I’m Dying For Some Hot Goss
After almost a year of living in pandemia, I find myself craving other people’s minor dramas like a plant craves sunlight. Almost as much as I want to eat inside a restaurant or linger in a coffeeshop, I want to bask in the heat of someone else’s embarrassments, arguments, or romantic misfires.
I want to hear about other people’s problems, so I can stop–for one blessed second–obsessing about my own.
Remote work, the removal of forced workplace fun, and the inability to gather at bars, parties, lunches, brunches, and game nights have deprived us of the fertile soil in which gossip can grow. We can’t stand around the K-Cup machine on Friday morning discussing what went down at Thursday night’s accounting department karaoke night, because there are no accounting department karaoke nights. There are no karaoke nights at all.
Gossip, like group singalongs, is in short supply, and I miss it so much.
Now I’m not talking about the kind of deeply harmful, trust-eroding gossip that Brené Brown calls “common enemy intimacy.” Brown says, “We share things that are not ours to share as a way to hot-wire a connection with a friend.” Telling other people’s secrets is a social shortcut, and I’m as guilty of using other people’s business to stoke friendships as anyone else. But gossip that relies on selling out someone else’s genuine heartache is not the kind of gossip I crave.
I miss the really dumb stuff.
The diagramming of the previous night’s tipsy blather. The precision analysis of the body language of that one weird guy on the elevator. The rehashing of the passive aggressive nuances of a particularly tense meeting.
I want to hear about other people’s roommates, other people’s spouses, other people’s families, other people’s jobs. I need the constant stream of reassurance that everyone else’s lives are just as subtly f*cked as my own–the confirmation that Instagram perfection is a veneer, and the truth is that everyone is always just a tiny bit miserable.
Mostly, I just want to hear about who’s hooking up.
As a married person in my late 30s, gorging on giggled retellings of the romantic entanglements of youthful, single coworkers is my most cherished joy. Who made out with whom at the work function mere feet from our CEO. Who who thinks whom is overrated. Who went on a Bumble date with a D-list celebrity’s ex. Living vicariously through the ill-advised trysts of my sexually fluid, body-positive Gen Z cohort keeps me young!
Extroverts like me, who are energized by constant socialization and interaction (which includes light gossip), are having a harder time with pandemic isolation than our naturally introverted brethren.
Alex Berg writes, “Nine months into the pandemic,[…]I envy [my wife’s] ability to look inward. While our former lives were orchestrated around social, professional and familial pressures that were often out of sync with her introversion, coronavirus has undone many of the ways in which we think of extroverts as having an advantage in our highly social world.”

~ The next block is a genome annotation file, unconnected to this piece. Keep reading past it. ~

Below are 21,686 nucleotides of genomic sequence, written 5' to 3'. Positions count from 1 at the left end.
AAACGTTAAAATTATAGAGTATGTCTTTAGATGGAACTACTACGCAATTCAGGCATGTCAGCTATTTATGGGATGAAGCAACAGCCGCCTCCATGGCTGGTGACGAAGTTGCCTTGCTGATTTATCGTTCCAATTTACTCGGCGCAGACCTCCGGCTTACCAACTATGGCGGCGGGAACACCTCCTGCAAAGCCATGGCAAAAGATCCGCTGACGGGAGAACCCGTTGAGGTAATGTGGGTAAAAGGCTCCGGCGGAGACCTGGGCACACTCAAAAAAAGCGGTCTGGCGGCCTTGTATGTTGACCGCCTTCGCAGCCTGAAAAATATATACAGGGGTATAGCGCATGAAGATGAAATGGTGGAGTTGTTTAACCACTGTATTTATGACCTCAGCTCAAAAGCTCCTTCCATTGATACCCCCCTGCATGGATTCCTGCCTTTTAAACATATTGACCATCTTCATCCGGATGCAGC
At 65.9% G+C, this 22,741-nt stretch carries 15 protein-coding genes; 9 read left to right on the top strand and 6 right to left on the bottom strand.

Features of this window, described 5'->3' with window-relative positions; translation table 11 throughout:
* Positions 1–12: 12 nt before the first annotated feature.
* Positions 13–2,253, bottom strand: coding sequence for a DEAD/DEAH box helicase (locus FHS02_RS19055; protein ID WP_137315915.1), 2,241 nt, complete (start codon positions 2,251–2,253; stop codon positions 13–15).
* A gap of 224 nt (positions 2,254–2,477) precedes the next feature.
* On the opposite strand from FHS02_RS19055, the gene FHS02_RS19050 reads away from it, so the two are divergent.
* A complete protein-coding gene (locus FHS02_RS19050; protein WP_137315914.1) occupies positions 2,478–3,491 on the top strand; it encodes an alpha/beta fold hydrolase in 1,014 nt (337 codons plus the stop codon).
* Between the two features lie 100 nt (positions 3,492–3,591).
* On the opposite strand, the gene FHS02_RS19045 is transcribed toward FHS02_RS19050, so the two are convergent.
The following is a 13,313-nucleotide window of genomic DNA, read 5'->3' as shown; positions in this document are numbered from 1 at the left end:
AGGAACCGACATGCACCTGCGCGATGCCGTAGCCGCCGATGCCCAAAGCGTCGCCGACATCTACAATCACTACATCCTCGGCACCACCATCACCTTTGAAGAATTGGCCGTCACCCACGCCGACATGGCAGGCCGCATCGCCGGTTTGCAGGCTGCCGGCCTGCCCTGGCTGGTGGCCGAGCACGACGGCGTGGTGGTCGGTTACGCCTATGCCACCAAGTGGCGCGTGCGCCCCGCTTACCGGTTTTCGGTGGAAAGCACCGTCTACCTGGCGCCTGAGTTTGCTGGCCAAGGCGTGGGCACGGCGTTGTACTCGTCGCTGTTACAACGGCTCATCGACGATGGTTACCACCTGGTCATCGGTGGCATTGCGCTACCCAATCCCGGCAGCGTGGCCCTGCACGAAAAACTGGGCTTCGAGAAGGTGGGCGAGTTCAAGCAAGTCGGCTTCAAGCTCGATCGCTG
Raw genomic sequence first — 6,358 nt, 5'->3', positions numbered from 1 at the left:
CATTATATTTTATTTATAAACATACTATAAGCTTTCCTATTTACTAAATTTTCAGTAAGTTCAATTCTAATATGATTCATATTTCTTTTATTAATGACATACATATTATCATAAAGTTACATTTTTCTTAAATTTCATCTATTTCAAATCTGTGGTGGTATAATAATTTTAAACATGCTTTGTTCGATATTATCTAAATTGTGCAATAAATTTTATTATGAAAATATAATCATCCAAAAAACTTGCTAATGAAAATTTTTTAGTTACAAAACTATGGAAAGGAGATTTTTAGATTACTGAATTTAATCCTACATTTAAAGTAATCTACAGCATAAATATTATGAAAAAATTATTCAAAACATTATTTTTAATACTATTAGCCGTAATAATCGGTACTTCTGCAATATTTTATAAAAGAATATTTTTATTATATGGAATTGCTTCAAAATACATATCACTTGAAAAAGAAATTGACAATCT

Before last March, I had constant access to energetic bursts in my hyper-social, loud and chatty open-office environment. Now I spend my workdays in near-silence (the sounds of southern California yard maintenance notwithstanding), and it has forced me to turn inward.
I have more time and space for introspection, and I hate it.
Being surrounded by quiet has given the voice inside my brain a megaphone–and she has nothing to talk about but herself. I am so bored of my own inner monologue. So utterly drained by my own tiny dramas and emotional minutiae.
I am desperate to get out of my own head.
A friend visited recently, and we spent hours outside, walking and talking. She filled me in on the marriages and divorces and plastic surgeries and infidelities and family dramas of people I don’t know and probably will never meet. We discussed the details of other people’s weddings, other people’s birthdays, other people’s children, other people’s insignificant failures and small redemptions.
None of it was important and all of it was fascinating. Talking felt like a drug and walking felt like flying.
Until we as a society can once again gather in large groups and consume enough alcohol to collectively make bad decisions, I will remain bereft of the petty gossip that is my lifeblood. These days, I live for the occasional “I’ve got tea” texts, which thrill me, but I need more–not just a sip here or there but a whistling pot of scorching hot tea on the stove at all times.
If you’ve got any harmless gossip–about literally anything or anyone–my DMs are open.